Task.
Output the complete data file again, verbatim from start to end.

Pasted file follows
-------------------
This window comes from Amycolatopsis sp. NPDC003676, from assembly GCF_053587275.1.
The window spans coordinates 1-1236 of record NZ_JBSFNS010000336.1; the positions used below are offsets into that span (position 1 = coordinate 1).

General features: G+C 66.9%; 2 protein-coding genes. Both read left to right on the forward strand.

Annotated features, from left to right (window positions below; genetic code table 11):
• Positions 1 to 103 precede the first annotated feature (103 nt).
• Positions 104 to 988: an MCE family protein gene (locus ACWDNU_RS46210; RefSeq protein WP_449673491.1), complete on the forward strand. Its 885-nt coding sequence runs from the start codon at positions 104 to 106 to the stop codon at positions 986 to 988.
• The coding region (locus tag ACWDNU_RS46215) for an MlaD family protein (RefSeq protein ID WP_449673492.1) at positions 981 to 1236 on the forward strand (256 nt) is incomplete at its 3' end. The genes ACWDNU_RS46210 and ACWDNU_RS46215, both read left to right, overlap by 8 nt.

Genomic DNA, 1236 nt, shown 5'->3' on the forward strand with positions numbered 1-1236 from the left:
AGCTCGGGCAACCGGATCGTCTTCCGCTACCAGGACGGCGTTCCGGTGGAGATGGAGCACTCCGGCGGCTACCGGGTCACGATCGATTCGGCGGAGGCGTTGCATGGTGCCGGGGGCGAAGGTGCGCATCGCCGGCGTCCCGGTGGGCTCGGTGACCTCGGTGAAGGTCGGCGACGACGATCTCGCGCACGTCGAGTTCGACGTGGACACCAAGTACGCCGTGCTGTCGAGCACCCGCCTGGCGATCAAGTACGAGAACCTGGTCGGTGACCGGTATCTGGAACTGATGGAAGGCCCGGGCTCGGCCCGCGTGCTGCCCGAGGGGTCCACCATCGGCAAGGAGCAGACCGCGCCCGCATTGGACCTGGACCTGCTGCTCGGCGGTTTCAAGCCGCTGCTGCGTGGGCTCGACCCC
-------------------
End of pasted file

This window comes from Amycolatopsis sp. NPDC003676, from assembly GCF_053587275.1.
The window spans coordinates 1-1236 of record NZ_JBSFNS010000336.1; the positions used below are offsets into that span (position 1 = coordinate 1).

General features: G+C 66.9%; 2 protein-coding genes. Both read left to right on the forward strand.

Annotated features, from left to right (window positions below; genetic code table 11):
• Positions 1 to 103 precede the first annotated feature (103 nt).
• Positions 104 to 988: an MCE family protein gene (locus ACWDNU_RS46210; RefSeq protein WP_449673491.1), complete on the forward strand. Its 885-nt coding sequence runs from the start codon at positions 104 to 106 to the stop codon at positions 986 to 988.
• The coding region (locus tag ACWDNU_RS46215) for an MlaD family protein (RefSeq protein ID WP_449673492.1) at positions 981 to 1236 on the forward strand (256 nt) is incomplete at its 3' end. The genes ACWDNU_RS46210 and ACWDNU_RS46215, both read left to right, overlap by 8 nt.

Genomic DNA, 1236 nt, shown 5'->3' on the forward strand with positions numbered 1-1236 from the left:
AGCTCGGGCAACCGGATCGTCTTCCGCTACCAGGACGGCGTTCCGGTGGAGATGGAGCACTCCGGCGGCTACCGGGTCACGATCGATTCGGCGGAGGCGTTGCATGGTGCCGGGGGCGAAGGTGCGCATCGCCGGCGTCCCGGTGGGCTCGGTGACCTCGGTGAAGGTCGGCGACGACGATCTCGCGCACGTCGAGTTCGACGTGGACACCAAGTACGCCGTGCTGTCGAGCACCCGCCTGGCGATCAAGTACGAGAACCTGGTCGGTGACCGGTATCTGGAACTGATGGAAGGCCCGGGCTCGGCCCGCGTGCTGCCCGAGGGGTCCACCATCGGCAAGGAGCAGACCGCGCCCGCATTGGACCTGGACCTGCTGCTCGGCGGTTTCAAGCCGCTGCTGCGTGGGCTCGACCCC